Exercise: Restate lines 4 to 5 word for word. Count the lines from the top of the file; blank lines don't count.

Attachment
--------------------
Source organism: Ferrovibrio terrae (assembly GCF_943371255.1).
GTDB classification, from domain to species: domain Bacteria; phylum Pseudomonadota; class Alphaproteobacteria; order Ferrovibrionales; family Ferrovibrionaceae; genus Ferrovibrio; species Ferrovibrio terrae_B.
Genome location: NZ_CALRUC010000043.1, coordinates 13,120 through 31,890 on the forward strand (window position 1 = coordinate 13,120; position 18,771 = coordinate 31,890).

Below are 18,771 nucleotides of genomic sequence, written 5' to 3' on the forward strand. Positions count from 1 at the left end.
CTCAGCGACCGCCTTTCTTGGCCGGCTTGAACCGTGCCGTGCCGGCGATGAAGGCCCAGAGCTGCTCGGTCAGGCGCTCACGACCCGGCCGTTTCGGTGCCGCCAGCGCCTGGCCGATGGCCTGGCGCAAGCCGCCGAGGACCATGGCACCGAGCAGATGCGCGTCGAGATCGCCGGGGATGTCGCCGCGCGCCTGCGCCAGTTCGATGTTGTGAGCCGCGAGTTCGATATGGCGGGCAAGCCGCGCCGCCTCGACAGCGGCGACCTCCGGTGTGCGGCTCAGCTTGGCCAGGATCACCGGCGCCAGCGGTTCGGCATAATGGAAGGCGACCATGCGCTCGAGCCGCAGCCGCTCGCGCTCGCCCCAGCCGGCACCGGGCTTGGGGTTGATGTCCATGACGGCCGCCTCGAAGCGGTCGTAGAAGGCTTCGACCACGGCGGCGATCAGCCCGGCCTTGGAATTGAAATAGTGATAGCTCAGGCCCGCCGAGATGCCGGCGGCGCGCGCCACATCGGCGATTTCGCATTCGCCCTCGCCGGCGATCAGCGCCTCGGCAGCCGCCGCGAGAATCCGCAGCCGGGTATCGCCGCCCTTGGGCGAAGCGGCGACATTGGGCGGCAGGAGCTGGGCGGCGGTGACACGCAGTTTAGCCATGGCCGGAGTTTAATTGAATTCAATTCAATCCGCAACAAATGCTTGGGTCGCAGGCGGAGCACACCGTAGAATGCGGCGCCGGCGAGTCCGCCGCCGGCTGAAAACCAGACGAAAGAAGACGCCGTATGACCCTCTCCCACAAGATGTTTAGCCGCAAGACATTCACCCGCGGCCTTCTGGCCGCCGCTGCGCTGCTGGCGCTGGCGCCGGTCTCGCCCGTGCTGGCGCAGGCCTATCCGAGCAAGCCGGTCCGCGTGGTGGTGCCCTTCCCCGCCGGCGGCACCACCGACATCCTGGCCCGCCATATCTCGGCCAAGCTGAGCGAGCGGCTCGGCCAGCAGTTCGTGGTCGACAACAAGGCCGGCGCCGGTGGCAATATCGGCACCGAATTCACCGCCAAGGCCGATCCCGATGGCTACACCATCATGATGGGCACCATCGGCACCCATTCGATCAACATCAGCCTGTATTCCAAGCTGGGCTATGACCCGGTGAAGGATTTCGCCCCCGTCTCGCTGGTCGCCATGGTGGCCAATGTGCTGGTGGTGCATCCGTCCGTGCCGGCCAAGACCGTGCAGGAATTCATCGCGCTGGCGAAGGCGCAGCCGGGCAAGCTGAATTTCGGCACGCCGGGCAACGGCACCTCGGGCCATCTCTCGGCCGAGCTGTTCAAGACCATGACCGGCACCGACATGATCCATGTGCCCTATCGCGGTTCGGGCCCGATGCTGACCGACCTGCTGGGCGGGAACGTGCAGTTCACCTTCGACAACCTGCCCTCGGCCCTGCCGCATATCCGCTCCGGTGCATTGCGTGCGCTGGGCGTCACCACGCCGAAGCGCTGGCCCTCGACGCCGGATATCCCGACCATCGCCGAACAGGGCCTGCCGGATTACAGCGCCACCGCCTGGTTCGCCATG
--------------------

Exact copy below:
Below are 18,771 nucleotides of genomic sequence, written 5' to 3' on the forward strand. Positions count from 1 at the left end.
CTCAGCGACCGCCTTTCTTGGCCGGCTTGAACCGTGCCGTGCCGGCGATGAAGGCCCAGAGCTGCTCGGTCAGGCGCTCACGACCCGGCCGTTTCGGTGCCGCCAGCGCCTGGCCGATGGCCTGGCGCAAGCCGCCGAGGACCATGGCACCGAGCAGATGCGCGTCGAGATCGCCGGGGATGTCGCCGCGCGCCTGCGCCAGTTCGATGTTGTGAGCCGCGAGTTCGATATGGCGGGCAAGCCGCGCCGCCTCGACAGCGGCGACCTCCGGTGTGCGGCTCAGCTTGGCCAGGATCACCGGCGCCAGCGGTTCGGCATAATGGAAGGCGACCATGCGCTCGAGCCGCAGCCGCTCGCGCTCGCCCCAGCCGGCACCGGGCTTGGGGTTGATGTCCATGACGGCCGCCTCGAAGCGGTCGTAGAAGGCTTCGACCACGGCGGCGATCAGCCCGGCCTTGGAATTGAAATAGTGATAGCTCAGGCCCGCCGAGATGCCGGCGGCGCGCGCCACATCGGCGATTTCGCATTCGCCCTCGCCGGCGATCAGCGCCTCGGCAGCCGCCGCGAGAATCCGCAGCCGGGTATCGCCGCCCTTGGGCGAAGCGGCGACATTGGGCGGCAGGAGCTGGGCGGCGGTGACACGCAGTTTAGCCATGGCCGGAGTTTAATTGAATTCAATTCAATCCGCAACAAATGCTTGGGTCGCAGGCGGAGCACACCGTAGAATGCGGCGCCGGCGAGTCCGCCGCCGGCTGAAAACCAGACGAAAGAAGACGCCGTATGACCCTCTCCCACAAGATGTTTAGCCGCAAGACATTCACCCGCGGCCTTCTGGCCGCCGCTGCGCTGCTGGCGCTGGCGCCGGTCTCGCCCGTGCTGGCGCAGGCCTATCCGAGCAAGCCGGTCCGCGTGGTGGTGCCCTTCCCCGCCGGCGGCACCACCGACATCCTGGCCCGCCATATCTCGGCCAAGCTGAGCGAGCGGCTCGGCCAGCAGTTCGTGGTCGACAACAAGGCCGGCGCCGGTGGCAATATCGGCACCGAATTCACCGCCAAGGCCGATCCCGATGGCTACACCATCATGATGGGCACCATCGGCACCCATTCGATCAACATCAGCCTGTATTCCAAGCTGGGCTATGACCCGGTGAAGGATTTCGCCCCCGTCTCGCTGGTCGCCATGGTGGCCAATGTGCTGGTGGTGCATCCGTCCGTGCCGGCCAAGACCGTGCAGGAATTCATCGCGCTGGCGAAGGCGCAGCCGGGCAAGCTGAATTTCGGCACGCCGGGCAACGGCACCTCGGGCCATCTCTCGGCCGAGCTGTTCAAGACCATGACCGGCACCGACATGATCCATGTGCCCTATCGCGGTTCGGGCCCGATGCTGACCGACCTGCTGGGCGGGAACGTGCAGTTCACCTTCGACAACCTGCCCTCGGCCCTGCCGCATATCCGCTCCGGTGCATTGCGTGCGCTGGGCGTCACCACGCCGAAGCGCTGGCCCTCGACGCCGGATATCCCGACCATCGCCGAACAGGGCCTGCCGGATTACAGCGCCACCGCCTGGTTCGCCATG